Railroad News

Grieving Son Seeks Signals at Dangerous, Unguarded Crossing Where Mother Died

By November 22, 2011 No Comments

(Ash Grove, Missouri – November 17, 2011)

Still grieving from the tragic loss of his mother at the dangerous, unguarded crossing of Greene County, MO Farm Road 47 and Burlington Northern Santa Fe railroad tracks Thursday morning, Brian Weatherford has become a man on a mission.

Helen Weatherford, 68, of Bois D’Arc, MO was killed by a 134-car BNSF coal train at the crossing, which lacks any form of automatic protective devices and, despite another death at the same crossing a few years ago, depends totally upon passive railroad crossbuck signs as “protection” for the driving public from trains. “The impact was so great we found glass 120 feet away from the impact,” said son Brian.

“There are trees and a lot of things blocking (the view of) those railroad tracks and you have got to pull right up on them to even be able to see a train coming,” Brian told Springfield, MO Channel 3 news reporter Mike Landis Friday. “I don’t have any idea why there is not a set of lights here,” he continued.

“When you get into these rural areas, there are a lot of these grade crossings that don’t have bells and lights,” observed Cpl. Dean Walters of the Missouri State Highway Patrol.

An investigation by KYTV, Channel 3, the NBC affiliate in Springfield, MO, revealed that that there are nearly 130 public road/rail crossings in Greene County, and that in the western half of the county, only two crossings – Farm Road 33 and Farm Road 47 – the crossing where Weatherford’s mother died – and BNSF tracks lack active signals. Farm Road 84 used to be the same way until a female farmer driving her pickup was struck and killed there. Not long afterward, gates, lights and bells were installed at the formerly crossbuck-only crossing.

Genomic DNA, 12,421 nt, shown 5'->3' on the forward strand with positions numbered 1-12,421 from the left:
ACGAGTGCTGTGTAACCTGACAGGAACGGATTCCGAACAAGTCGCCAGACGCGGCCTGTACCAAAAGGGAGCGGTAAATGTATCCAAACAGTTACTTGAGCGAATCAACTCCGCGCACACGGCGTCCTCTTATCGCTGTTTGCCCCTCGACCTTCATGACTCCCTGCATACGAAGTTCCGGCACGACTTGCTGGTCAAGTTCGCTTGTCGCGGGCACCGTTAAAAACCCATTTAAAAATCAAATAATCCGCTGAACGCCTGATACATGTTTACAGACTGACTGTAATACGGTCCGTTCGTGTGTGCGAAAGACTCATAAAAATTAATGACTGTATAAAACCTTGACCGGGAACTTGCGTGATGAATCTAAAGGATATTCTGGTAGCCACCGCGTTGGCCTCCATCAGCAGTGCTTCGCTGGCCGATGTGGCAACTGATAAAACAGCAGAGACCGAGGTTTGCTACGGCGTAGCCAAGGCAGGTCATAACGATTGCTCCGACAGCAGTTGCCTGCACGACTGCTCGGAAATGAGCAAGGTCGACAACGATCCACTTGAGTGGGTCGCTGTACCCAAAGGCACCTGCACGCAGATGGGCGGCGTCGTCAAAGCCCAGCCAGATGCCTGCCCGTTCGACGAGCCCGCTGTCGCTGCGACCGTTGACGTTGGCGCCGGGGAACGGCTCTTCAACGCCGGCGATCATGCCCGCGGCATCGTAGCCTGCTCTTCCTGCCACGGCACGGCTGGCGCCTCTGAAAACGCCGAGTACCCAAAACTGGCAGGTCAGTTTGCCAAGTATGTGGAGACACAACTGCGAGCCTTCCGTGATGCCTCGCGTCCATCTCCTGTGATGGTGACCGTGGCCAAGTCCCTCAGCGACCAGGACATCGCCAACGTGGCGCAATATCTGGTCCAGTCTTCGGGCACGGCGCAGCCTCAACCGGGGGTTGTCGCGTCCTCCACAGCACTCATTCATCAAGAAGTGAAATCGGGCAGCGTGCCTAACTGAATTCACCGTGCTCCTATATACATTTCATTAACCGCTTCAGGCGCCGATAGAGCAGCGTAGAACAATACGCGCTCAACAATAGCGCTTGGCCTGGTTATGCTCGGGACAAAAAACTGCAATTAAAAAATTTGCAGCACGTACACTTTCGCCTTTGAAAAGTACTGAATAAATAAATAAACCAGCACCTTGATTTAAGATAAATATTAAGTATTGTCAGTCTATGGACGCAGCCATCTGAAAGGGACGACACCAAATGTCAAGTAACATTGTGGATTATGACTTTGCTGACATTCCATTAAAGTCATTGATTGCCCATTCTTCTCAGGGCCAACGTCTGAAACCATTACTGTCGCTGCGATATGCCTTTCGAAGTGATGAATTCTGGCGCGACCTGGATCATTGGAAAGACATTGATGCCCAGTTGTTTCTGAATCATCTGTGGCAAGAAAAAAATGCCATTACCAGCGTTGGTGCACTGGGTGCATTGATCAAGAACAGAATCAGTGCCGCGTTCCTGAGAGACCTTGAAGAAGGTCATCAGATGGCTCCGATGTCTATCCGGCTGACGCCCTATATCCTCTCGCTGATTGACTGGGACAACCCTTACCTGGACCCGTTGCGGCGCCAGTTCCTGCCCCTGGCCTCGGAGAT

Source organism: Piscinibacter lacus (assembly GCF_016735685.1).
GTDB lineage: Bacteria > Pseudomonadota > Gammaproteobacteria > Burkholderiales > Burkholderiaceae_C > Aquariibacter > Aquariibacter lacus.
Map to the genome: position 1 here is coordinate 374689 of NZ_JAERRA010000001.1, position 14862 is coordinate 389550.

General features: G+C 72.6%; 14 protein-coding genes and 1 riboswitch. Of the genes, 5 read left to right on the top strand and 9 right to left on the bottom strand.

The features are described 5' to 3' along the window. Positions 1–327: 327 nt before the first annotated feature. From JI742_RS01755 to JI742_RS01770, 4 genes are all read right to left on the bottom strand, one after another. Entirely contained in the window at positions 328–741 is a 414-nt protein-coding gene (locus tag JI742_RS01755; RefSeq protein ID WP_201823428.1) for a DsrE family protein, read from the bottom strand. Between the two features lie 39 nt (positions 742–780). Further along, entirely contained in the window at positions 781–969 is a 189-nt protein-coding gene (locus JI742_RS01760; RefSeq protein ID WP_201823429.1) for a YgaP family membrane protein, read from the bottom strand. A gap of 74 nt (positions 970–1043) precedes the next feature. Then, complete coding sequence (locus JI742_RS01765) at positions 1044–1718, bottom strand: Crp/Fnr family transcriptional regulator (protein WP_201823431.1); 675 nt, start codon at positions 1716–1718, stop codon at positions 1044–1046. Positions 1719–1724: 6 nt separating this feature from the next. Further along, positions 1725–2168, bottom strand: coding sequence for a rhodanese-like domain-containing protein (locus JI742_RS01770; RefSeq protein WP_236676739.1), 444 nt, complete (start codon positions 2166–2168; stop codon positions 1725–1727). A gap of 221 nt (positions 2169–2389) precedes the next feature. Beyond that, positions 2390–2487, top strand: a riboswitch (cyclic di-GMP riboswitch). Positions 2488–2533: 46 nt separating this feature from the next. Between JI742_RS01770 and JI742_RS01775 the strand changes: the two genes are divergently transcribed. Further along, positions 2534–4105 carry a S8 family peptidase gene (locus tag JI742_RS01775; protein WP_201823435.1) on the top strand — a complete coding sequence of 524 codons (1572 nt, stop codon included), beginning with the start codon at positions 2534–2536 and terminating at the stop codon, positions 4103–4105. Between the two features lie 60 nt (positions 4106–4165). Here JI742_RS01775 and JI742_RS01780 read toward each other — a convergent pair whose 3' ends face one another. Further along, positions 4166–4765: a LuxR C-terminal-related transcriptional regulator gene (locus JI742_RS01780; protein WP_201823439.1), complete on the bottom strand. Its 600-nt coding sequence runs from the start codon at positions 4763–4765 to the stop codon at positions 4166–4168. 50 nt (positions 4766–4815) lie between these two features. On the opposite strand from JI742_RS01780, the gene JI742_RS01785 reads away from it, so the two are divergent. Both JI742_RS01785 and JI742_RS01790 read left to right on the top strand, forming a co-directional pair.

But as usual, BNSF lays responsibility for safety of the driving public crossing their tracks to state and local governments.

“Any change from passive warning devices to active warning devices is determined by individual state agencies and road authorities, typically the Department of Transportation in most states,” says BNSF Spokesman Andy Williams. “Each state determines if it is appropriate to equip public rail crossings with active devices, such as gates and flashing lights,” he continued.

But Brian Weatherford isn’t buying any of the propaganda. “How many lives is it going to take before they put up a set of lights?” he asked. “I am going to do everything in my power to get signals here,” he vowed.